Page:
Josh:               Well, you've edited my writing before so you know I tend to ramble along and then come back in and pare it down and ...

Starr:              Yeah. Always a rambler. Yeah. You're a rambling man.

Josh:               I know. But yeah, that's something I've had to learn too is to come back and condense and try to say things as briefly as possible. It's definitely helped my writing.

Starr:              I'm going to be writing more for the blog after I get all this stuff set up with the other writers. I'm going to contribute myself, but also I kind of want to make it so that I'm not sort of the main person driving the content of the blog. I would like my efforts to be kind of supplemental to it so that if something happens to me or whatever, all you have to do is keep having the same people write good content. I don't know. That's the dream at least.

Josh:               Well, not the something happening to you, but making the blog sustainable.

Starr:              Yeah. I'm-

Josh:               I hope nothing happens to you.

Starr:              There's totally not in my Google search history searches about having yourself disappeared mysteriously.

Josh:               Yeah. Mysteriously. Yeah. Well if you ever, yeah, just vanish, I won't ask questions.

Starr:              That'd be a good marketing stunt for us. You could run ads and be like, "Where's Starr?" Who's that?

Josh:               Ben and I will just do the podcast. We'll turn it into a true crime podcast where we're investigating your disappearance.

Starr:              Oh my goodness. And it's going to turn out that you were the murders after all and you did it so that you can make a true crime podcasts out of it.

Josh:               You just gave away the ending though.

Starr:              Oh damn. Sorry.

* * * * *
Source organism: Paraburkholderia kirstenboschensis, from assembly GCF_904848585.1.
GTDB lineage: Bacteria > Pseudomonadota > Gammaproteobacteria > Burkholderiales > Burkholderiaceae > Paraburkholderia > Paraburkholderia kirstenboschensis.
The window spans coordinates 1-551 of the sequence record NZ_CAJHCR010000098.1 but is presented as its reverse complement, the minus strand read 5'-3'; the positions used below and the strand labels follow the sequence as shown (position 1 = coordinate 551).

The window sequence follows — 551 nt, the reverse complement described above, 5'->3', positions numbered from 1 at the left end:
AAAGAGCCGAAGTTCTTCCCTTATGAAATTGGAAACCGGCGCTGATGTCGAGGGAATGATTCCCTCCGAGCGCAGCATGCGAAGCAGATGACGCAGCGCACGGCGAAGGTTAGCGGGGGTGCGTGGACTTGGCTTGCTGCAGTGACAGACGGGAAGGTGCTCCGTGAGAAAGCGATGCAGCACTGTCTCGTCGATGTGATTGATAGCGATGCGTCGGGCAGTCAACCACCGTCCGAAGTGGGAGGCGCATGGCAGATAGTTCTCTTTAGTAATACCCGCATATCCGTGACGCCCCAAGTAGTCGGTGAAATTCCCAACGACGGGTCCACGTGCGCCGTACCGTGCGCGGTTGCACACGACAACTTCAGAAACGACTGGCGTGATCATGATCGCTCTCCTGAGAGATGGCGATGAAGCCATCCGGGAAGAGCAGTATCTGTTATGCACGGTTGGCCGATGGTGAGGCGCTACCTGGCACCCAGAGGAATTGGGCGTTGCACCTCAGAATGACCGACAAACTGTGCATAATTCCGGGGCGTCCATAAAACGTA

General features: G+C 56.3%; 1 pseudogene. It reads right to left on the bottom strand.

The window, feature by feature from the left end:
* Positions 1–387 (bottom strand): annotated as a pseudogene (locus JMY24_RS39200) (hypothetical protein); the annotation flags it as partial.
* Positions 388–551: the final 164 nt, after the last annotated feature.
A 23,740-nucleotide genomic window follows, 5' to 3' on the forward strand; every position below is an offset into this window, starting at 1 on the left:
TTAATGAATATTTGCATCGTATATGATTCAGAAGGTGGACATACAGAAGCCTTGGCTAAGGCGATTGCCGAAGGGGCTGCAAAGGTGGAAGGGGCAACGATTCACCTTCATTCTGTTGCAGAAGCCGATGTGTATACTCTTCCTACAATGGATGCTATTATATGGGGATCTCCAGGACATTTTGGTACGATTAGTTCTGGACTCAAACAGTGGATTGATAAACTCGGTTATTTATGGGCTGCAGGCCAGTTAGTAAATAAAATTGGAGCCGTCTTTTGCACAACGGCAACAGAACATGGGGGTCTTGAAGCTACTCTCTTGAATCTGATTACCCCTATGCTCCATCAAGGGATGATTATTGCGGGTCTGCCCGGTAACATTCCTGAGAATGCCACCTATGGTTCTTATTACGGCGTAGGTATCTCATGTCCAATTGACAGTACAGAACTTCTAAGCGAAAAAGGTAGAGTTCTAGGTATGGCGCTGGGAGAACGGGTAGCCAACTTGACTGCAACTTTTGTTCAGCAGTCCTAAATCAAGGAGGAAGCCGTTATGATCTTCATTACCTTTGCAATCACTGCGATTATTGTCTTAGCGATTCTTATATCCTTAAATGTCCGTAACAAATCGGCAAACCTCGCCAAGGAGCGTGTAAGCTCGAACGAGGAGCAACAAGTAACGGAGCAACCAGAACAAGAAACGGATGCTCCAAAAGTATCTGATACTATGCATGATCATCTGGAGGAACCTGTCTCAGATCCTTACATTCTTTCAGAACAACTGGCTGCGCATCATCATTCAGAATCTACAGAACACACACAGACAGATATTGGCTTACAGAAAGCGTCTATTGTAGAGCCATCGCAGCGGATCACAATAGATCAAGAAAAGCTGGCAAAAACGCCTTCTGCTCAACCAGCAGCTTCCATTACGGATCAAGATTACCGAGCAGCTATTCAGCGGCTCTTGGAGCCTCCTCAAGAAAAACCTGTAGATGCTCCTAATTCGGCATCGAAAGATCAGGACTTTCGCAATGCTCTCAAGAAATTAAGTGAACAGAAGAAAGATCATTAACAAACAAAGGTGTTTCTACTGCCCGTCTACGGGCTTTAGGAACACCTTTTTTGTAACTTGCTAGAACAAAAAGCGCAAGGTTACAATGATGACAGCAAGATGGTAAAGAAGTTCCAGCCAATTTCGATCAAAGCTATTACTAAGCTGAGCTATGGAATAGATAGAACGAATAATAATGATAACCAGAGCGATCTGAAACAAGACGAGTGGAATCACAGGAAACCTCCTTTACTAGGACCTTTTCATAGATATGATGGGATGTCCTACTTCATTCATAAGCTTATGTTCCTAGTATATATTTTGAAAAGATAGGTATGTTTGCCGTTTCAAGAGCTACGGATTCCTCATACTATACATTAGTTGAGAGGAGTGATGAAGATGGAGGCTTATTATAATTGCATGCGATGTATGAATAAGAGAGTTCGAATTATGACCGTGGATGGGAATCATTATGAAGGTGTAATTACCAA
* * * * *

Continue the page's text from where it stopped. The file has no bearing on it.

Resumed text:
Josh:               We'll cut that out.

Starr:              Yeah, we'll cut that.

Josh:               One thing I'm looking forward to with having more a variety of content on the blog, at least from an email standpoint is that it makes my job as just writing emails a lot easier because I can just write emails about the content and kind of just promote the content that other people are writing versus having to produce it all myself.

Starr:              Yeah, that makes this much easier.

Josh:               That'll be nice.

Starr:              Honestly the main thing about hiring people, about having other people create content is that one of the hardest things for me isn't necessarily the writing. Writing isn't that difficult for me, but what's hard is after I exhaust my well of topics that I know about right away and trying to come up with new topics ... A long time ago, a couple of years ago, my goal was write a new technical blog post every day. I didn't quite meet it but I came close. And we saw a lot of good results from that. But I eventually sort of quit because it was just impossible to keep up because I felt like I had written about everything I could possibly write about without setting out and exploring new frontiers of knowledge that ...

Josh:               Yeah. You covered a lot.

Starr:              Yeah. And once I started doing that, once I started trying to cover things I didn't know, then it became super hard because now, well, I think this is going to be an interesting topic. And so I spend a day or two researching it and doing little blurbs about it. And then I realize, oh shit, this is actually not the way people do things anymore because I didn't understand that because I didn't really understand the topic. So that time is wasted. And then I don't know, I felt like that was ... That's really what kind of made it impossible is just having to have this breadth of topics.

Josh:               I think that ... So that comes down to somewhat of a contextual problem I think because a lot of times when I'm trying to ... When I actually write something that I really end up liking that is actually really relevant and adds something to the conversation, it's come as a result of maybe I've been reading a bunch of different books kind of around that same idea for a couple of months or something versus going and trying to understand a topic in a short period of time and then come up with something to say. A lot of times I need to be ... Honestly, when I'm actually writing a lot, I'm doing a lot of reading and research and just general exploration behind the scenes. For me, that's where the writing pretty much comes from.

Starr:              Oh totally. You need time for that stuff to percolate and you get ...

Josh:               Yeah.